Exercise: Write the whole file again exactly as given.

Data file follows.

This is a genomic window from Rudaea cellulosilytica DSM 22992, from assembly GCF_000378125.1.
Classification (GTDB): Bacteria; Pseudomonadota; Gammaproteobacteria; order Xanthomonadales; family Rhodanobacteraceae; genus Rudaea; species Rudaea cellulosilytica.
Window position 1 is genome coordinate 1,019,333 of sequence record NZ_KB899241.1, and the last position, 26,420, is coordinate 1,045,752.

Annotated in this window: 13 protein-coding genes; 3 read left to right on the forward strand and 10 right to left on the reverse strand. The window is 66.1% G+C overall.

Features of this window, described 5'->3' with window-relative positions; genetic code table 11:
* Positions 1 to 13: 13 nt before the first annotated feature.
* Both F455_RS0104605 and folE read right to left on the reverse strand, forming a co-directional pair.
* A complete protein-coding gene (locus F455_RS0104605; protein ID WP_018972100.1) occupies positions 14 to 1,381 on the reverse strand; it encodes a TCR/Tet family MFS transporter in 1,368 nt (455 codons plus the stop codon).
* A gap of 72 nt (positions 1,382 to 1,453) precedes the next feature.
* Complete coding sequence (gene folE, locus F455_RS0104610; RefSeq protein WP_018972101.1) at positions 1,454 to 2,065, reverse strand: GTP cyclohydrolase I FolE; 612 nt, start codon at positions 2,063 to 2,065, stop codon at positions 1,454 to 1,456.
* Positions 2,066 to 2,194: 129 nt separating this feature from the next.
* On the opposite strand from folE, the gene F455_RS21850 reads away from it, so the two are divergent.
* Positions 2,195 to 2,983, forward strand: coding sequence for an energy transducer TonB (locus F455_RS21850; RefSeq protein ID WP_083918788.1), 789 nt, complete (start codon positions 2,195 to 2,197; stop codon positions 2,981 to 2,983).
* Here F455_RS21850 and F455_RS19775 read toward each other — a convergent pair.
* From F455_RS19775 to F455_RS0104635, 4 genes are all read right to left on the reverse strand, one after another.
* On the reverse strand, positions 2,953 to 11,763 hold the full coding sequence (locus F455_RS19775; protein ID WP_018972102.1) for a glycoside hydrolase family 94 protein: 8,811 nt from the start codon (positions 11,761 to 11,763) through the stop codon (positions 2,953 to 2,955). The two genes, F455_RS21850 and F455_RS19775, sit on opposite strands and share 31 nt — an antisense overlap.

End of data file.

This is a genomic window from Rudaea cellulosilytica DSM 22992, from assembly GCF_000378125.1.
Classification (GTDB): Bacteria; Pseudomonadota; Gammaproteobacteria; order Xanthomonadales; family Rhodanobacteraceae; genus Rudaea; species Rudaea cellulosilytica.
Window position 1 is genome coordinate 1,019,333 of sequence record NZ_KB899241.1, and the last position, 26,420, is coordinate 1,045,752.

Annotated in this window: 13 protein-coding genes; 3 read left to right on the forward strand and 10 right to left on the reverse strand. The window is 66.1% G+C overall.

Features of this window, described 5'->3' with window-relative positions; genetic code table 11:
* Positions 1 to 13: 13 nt before the first annotated feature.
* Both F455_RS0104605 and folE read right to left on the reverse strand, forming a co-directional pair.
* A complete protein-coding gene (locus F455_RS0104605; protein ID WP_018972100.1) occupies positions 14 to 1,381 on the reverse strand; it encodes a TCR/Tet family MFS transporter in 1,368 nt (455 codons plus the stop codon).
* A gap of 72 nt (positions 1,382 to 1,453) precedes the next feature.
* Complete coding sequence (gene folE, locus F455_RS0104610; RefSeq protein WP_018972101.1) at positions 1,454 to 2,065, reverse strand: GTP cyclohydrolase I FolE; 612 nt, start codon at positions 2,063 to 2,065, stop codon at positions 1,454 to 1,456.
* Positions 2,066 to 2,194: 129 nt separating this feature from the next.
* On the opposite strand from folE, the gene F455_RS21850 reads away from it, so the two are divergent.
* Positions 2,195 to 2,983, forward strand: coding sequence for an energy transducer TonB (locus F455_RS21850; RefSeq protein ID WP_083918788.1), 789 nt, complete (start codon positions 2,195 to 2,197; stop codon positions 2,981 to 2,983).
* Here F455_RS21850 and F455_RS19775 read toward each other — a convergent pair.
* From F455_RS19775 to F455_RS0104635, 4 genes are all read right to left on the reverse strand, one after another.
* On the reverse strand, positions 2,953 to 11,763 hold the full coding sequence (locus F455_RS19775; protein ID WP_018972102.1) for a glycoside hydrolase family 94 protein: 8,811 nt from the start codon (positions 11,761 to 11,763) through the stop codon (positions 2,953 to 2,955). The two genes, F455_RS21850 and F455_RS19775, sit on opposite strands and share 31 nt — an antisense overlap.